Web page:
Another important tumor-suppressive pathway targeted by several members of miR-17-92 is the TGFβ signaling pathway (36), reinforcing the synergistic role of cluster miRNAs (Table 1). The TGFβ signaling pathway is an important regulator of epithelial cell proliferation, triggering an antiproliferative signal mediated by p21. However, miR-17-92-mediated blunting of signal transduction by TGFβ, by down-regulating its signaling components, would enhance cell proliferation and make cancer cells refractory to TGFβ1 signaling.

Recent studies have confirmed that TGFBR2 is targeted by miR-17/20, while SMAD2/SMAD4 is regulated by miR-18 in neuroblastoma cells (33). Moreover, Smad4 is also a target of miR-19a/miR-19b in thyroid follicular cells (19). Indeed, in thyroid cancer, BRAF-mediated miR-17-92 up-regulation leads to a reduction of Smad4 and Tgfbr2 proteins and a loss of responsiveness to TGFβ1. The blockage of miR-19a/b with anti-miR restores TGFβ1 G1 cell cycle arrest in thyroid cancer cells. In glioblastoma cells, activation of miR-17-92 blunted TGFβ-induced gene expression signature (34). In addition, miR-20 targets CDKN1A (P21), an important negative regulator of cell cycle progression activated by TGFβ in colorectal cancer cells and blocks TGFβ-induced antiproliferative effect (35).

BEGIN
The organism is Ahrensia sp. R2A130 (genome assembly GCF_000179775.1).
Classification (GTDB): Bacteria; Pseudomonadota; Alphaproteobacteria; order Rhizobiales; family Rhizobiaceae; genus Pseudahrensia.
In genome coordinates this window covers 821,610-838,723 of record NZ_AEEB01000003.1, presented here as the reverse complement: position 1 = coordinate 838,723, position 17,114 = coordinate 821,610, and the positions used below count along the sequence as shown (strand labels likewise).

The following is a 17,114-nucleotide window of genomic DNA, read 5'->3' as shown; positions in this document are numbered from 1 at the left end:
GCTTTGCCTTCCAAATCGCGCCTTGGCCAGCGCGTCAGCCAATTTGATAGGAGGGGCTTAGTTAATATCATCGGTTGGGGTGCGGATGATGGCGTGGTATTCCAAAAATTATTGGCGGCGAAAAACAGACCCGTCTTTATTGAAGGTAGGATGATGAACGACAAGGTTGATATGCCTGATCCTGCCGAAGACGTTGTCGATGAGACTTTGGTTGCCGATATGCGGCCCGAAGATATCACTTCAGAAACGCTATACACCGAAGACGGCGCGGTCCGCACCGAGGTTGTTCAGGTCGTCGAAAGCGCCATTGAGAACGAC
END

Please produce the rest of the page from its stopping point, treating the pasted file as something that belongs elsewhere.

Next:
Future Directions

To functionally understand the biogenesis of mature miR-17-92 miRNAs, it is necessary to integrate transcriptional and post-transcriptional regulatory mechanisms.